A: It's a town that isn't afraid of the 'fantastical', which makes it more pleasurable to design into than some of the more conservative cities. It's also like working in a vacuum though, as there isn't any many direct cultural or historical elements to draw on in that context. We like that too. It keeps us evolving as a design firm.

HD: This was your second project with Rich Wolf [Stanton Social in New York was the first]. What is the key to keeping clients? What is the key to success in collaboration between owners and designers and chefs?

A: Learning to truly work together collaboratively is the key to keeping clients. This may sound basic, but it's quite hard to truly do. Knowing when to fight heartily for a design idea because you know it's the best move for the project, and knowing when to let some things slide is crucial. We're lucky in the fact that we own and operate essentially four venues, and that ultimately has been the greatest key in smoothing the collaboration between owners and chefs. We come from both sides of the counter, so to speak, so we can bring a sensitivity to the financial, operational, and design concerns of clients, because we have had to make many of those same decisions, and live with many of those concerns on a day to day basis in our own restaurants.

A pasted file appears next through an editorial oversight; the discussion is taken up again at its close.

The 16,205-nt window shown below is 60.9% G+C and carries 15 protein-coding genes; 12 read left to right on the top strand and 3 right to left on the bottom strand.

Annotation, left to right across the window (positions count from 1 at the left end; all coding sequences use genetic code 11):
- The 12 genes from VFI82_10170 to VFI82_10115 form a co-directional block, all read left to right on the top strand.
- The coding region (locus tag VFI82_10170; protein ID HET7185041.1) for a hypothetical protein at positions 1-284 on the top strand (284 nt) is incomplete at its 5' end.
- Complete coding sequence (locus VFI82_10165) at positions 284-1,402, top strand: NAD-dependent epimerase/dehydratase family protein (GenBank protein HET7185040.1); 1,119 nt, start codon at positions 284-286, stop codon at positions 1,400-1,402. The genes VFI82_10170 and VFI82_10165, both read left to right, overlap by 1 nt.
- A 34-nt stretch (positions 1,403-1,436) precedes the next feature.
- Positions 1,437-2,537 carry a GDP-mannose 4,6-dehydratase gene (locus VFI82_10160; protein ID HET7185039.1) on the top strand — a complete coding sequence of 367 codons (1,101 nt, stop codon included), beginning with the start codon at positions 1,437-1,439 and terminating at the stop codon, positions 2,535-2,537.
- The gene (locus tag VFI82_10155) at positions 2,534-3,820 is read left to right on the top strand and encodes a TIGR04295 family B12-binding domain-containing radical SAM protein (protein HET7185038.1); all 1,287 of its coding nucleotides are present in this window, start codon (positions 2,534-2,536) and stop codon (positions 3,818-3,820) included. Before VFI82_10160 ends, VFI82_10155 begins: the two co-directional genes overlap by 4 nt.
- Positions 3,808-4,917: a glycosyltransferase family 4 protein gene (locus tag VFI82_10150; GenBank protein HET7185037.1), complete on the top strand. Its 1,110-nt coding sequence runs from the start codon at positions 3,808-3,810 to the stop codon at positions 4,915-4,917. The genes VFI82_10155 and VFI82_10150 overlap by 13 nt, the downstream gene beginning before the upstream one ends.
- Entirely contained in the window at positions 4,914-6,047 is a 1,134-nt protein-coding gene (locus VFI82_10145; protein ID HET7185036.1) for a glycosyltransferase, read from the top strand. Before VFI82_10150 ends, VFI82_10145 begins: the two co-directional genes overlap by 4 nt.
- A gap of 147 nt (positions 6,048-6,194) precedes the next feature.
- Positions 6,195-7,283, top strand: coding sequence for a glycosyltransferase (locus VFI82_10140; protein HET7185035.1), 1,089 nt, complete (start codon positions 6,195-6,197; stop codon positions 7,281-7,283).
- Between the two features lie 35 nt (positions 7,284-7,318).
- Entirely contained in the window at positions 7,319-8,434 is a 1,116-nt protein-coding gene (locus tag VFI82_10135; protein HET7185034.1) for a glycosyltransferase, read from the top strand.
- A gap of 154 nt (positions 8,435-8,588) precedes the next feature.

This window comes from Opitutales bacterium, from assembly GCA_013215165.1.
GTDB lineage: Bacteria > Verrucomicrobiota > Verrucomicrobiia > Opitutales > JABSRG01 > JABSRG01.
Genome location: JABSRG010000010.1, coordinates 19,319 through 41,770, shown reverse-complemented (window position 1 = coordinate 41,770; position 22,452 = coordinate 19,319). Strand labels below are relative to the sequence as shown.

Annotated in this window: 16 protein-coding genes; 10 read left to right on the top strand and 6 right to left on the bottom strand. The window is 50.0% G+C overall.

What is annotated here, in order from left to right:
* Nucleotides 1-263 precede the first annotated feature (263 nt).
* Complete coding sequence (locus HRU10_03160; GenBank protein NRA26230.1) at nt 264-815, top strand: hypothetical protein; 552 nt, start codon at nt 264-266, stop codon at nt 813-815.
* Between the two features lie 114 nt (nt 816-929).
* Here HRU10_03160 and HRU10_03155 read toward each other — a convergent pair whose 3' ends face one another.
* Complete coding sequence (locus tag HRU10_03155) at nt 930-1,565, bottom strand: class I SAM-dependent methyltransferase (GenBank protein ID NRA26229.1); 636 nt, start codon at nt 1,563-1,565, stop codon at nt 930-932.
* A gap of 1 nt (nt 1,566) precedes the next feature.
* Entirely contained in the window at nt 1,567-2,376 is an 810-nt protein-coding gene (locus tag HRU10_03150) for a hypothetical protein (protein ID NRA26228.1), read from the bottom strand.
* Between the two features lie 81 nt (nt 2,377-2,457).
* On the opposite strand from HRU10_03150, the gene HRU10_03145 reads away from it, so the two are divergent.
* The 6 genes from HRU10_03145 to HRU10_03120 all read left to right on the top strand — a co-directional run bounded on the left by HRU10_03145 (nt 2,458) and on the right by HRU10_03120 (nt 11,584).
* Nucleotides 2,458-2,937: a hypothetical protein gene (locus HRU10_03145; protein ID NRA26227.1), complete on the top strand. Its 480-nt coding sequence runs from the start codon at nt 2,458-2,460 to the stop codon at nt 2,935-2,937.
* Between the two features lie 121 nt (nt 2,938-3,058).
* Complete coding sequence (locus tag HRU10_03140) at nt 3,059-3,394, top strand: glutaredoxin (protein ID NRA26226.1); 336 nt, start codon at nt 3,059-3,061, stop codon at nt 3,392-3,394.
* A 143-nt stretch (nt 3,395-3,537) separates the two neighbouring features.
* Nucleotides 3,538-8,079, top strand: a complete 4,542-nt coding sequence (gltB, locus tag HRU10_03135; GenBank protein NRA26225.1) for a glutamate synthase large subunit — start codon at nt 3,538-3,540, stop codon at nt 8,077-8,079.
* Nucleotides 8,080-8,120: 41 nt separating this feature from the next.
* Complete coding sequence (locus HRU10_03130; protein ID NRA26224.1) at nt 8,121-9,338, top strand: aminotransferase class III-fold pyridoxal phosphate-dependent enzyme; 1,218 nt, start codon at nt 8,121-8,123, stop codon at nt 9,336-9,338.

HD: You are working on a third now with Wolf...any details you can give us?

A: It's in New York, and it's big. That may be all we can say at this point… :)

HD: Okay, on to things you can talk about. You are about to launch a lighting line. Why was this a venture you wanted to take on? Can you give us a sneak peek?

A: We had a large inventory of lighting designs we had never released and we thought it was high time to put them into production. There is a range in the approach to the designs as well so we have a bit of design for commercial use and bit for the home.

HD: Another venture you have recently started in is uniform design line with Mona & Holly. This must have been a major learning curve. How did that come about?

A: This was a huge learning curve but we are constantly on the hunt to grab up new design skills. Its what keeps us feeling optimistic about design in general. Clients are excited about the idea that they can add uniforms under our umbrella to keep the concepts cohesive, and it gives us just one more vehicle for telling the design story.